As we reported previously, California’s first batch of redistricting wasn’t particularly complimentary to Latinos and other minorities in California. Since, the redistricting commission has taken a second stab at it, and this time, it looks like things may be changing. First, what the case was before:
Newly drawn maps for congressional districts in California are being criticized for not adequately representing Latinos, with one prominent Latino leader calling them the “worse-case scenario for Latinos in California.”
Now, it seems, things are looking up — at least partially, according to Politico:
…a second draft of 10 Los Angeles County districts released last Friday that strengthens the prospects for several Hispanic House incumbents and most likely creates two new districts for local Hispanics. The initial proposal also raises the prospect that a Latino could replace Rep. Bob Filner, who is vacating his seat to run for mayor of San Diego. More revisions are expected for Hispanic districts across the state…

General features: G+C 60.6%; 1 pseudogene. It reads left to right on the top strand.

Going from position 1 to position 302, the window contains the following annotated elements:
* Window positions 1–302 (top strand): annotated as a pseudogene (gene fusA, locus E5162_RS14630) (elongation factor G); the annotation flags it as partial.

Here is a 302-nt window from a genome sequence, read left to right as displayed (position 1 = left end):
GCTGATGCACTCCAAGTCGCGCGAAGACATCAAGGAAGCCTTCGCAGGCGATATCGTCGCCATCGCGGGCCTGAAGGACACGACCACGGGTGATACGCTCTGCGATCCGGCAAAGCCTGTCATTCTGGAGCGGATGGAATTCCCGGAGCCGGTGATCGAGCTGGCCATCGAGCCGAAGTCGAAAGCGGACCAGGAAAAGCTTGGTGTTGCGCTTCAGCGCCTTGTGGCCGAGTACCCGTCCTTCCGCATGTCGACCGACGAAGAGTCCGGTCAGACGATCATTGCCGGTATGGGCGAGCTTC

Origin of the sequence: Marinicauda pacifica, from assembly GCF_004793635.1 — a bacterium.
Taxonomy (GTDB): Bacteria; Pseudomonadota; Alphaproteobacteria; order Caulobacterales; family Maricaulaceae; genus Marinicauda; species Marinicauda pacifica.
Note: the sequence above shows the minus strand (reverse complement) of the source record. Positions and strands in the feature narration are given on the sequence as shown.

Frustrated by recent redistricting setbacks in other states, national Hispanic activists were dismayed when the California commission issued its first draft on June 10. If the commission’s results aren’t satisfactory, judges may reject the results of the plan and impose their own. Though Hispanics account for about 90 percent of California’s 3.3 million population gain in the past decade, the initial redraw does little to boost their political clout. On top of denying them the four new majority-Hispanic districts they hoped to gain, the new plan might cede control of one Hispanic-controlled district to Rep. Maxine Waters, even though Latinos dominate her proposed district. As many as three of the state’s six Hispanic House incumbents — including sisters Loretta and Linda Sanchez — face relatively new districts or ones with significantly smaller Hispanic populations.
What this is basically coming down to is the fact that, although Latinos are responsible for much of the population growth across the country, these populations are having to fight tooth and nail to receive proportional representation. Proportional, not even over-the-top. These fights are important, because they will affect us all for the next 10 years.
What do you think?
Follow Sara Inés Calderón on Twitter @SaraChicaD[Image Courtesy 2010 Census]